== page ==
Welcome to a continuing series of tips on working with large groups of children. I hope that you will find these tips useful and be able to implement them in your dealings with large groups of kids. If you do, please leave a comment and let us know. For a complete list of posts in this series, please see the index page. So, without further introduction, here is today’s installment.
If used incorrectly, the visual aid can easily become tacky and distracting rather than a useful tool. However, used correctly it can give you a visual focal point for your lesson and give your kids something to easily remember the lesson by. If you do choose to use a visual aid, it should be something that the kids in your ministry are familiar with. An outboard motor or coffee maker won’t resonate with the kids and likely won’t add anything to your lesson. Ideally, you want to pick something so familiar to the kids that they are likely to encounter it in their everyday lives. Your goal in using a visual aid is that whenever kids see that aid in everyday life it would spark a memory of a particular lesson.
Visual aids can range from the very simple (a sword to represent the Bible) to the very complex (a manger scene with live animals to teach about Christmas). Remember, you want to pick something that the kids are familiar with. If you want a boat to use as a visual aid when talking about Jesus walking on water, find a toy boat (or better yet a remote control boat set up in a small pool). This will likely resonate more with the kids than a life preserver or a picture of a yacht. Be creative with what you choose for visual aids. If you’re telling the story of David and Goliath, a sling shot is a choice for a visual aid. If you practice, you could even put on a little demonstration, though I don’t advise getting the kids involved in that particular demonstration! If you’re telling the story of Gideon and his army, you could bring in a puppy to help the kids visualize the soldiers by the river who lapped up the water like dogs. The more creative you get, the more likely the kids are to retain the lesson and remember it when they see that visual again.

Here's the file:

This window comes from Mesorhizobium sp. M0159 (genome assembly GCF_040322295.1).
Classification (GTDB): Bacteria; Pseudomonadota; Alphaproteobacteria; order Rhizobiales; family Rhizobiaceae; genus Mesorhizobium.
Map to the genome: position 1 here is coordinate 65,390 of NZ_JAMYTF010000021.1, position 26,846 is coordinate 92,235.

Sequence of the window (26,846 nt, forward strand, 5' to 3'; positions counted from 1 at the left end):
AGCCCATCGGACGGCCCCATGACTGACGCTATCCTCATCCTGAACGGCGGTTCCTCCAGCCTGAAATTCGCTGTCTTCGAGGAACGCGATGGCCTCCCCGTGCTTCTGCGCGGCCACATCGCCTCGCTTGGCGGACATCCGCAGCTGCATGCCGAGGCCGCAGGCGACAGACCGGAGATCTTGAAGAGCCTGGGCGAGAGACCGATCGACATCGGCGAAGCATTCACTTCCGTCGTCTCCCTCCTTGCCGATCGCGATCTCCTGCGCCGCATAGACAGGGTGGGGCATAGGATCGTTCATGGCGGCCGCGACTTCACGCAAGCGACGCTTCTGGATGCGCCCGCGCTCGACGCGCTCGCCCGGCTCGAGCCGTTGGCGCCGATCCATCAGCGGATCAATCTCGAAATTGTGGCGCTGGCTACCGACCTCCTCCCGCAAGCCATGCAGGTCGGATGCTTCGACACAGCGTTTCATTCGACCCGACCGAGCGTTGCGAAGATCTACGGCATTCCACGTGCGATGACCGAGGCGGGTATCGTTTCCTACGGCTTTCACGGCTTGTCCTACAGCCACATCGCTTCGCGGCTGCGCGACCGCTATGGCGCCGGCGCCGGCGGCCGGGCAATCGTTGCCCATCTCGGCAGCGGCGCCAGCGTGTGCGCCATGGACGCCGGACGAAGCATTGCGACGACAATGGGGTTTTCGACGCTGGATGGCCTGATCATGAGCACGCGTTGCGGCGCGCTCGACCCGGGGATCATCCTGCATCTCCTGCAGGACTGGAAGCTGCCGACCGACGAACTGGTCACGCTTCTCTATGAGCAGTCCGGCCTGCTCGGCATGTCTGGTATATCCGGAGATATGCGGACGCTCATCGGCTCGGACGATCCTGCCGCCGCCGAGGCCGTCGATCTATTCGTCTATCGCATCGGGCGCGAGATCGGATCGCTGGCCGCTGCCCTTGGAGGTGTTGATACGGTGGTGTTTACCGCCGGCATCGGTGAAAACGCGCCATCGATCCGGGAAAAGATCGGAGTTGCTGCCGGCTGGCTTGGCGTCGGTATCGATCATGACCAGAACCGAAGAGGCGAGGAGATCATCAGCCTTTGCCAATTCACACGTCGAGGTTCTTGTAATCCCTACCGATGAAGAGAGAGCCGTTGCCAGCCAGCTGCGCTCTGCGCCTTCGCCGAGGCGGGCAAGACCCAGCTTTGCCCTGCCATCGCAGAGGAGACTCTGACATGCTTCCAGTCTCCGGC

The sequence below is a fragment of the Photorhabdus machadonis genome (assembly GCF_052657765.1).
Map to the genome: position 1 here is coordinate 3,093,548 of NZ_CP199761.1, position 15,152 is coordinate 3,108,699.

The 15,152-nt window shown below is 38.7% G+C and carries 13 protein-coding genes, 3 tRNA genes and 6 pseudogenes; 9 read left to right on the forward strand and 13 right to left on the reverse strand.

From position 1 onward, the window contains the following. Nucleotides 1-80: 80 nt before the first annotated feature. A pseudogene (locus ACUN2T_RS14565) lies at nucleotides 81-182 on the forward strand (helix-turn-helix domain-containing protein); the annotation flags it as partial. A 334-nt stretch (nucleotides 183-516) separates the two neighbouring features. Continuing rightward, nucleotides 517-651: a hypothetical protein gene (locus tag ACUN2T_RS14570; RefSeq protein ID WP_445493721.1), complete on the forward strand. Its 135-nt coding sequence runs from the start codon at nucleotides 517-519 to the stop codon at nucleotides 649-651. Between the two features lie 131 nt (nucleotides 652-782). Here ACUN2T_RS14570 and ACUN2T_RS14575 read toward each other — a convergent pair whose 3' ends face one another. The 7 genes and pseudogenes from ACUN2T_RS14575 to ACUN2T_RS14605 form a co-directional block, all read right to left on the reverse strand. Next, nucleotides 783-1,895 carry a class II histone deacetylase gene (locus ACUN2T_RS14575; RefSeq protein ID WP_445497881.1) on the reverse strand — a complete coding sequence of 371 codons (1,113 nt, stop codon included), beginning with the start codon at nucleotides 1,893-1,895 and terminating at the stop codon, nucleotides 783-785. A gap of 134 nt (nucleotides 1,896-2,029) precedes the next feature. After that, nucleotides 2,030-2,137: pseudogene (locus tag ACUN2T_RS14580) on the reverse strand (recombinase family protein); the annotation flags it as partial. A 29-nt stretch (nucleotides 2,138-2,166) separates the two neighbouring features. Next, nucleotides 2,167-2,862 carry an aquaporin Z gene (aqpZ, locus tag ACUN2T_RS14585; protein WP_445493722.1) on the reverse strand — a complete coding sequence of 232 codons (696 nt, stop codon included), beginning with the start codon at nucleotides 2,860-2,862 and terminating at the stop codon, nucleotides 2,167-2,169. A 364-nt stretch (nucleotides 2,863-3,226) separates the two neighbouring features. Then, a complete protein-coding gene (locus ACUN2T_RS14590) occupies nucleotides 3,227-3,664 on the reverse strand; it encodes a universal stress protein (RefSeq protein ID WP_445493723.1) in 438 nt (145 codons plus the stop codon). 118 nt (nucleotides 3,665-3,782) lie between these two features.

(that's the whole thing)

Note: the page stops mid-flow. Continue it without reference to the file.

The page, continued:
A couple of warnings about visual aids are important. First, make sure you check with the appropriate people before using live animals or anything else too far out of the ordinary. Most importantly, if you are going to use visual aids, remember that they are supposed to be a tool. They are meant to enhance what you are teaching, but they should not become the focal point of the lesson itself. That job and position belongs to Jesus alone. Never let your visual age upstage Christ in your lesson!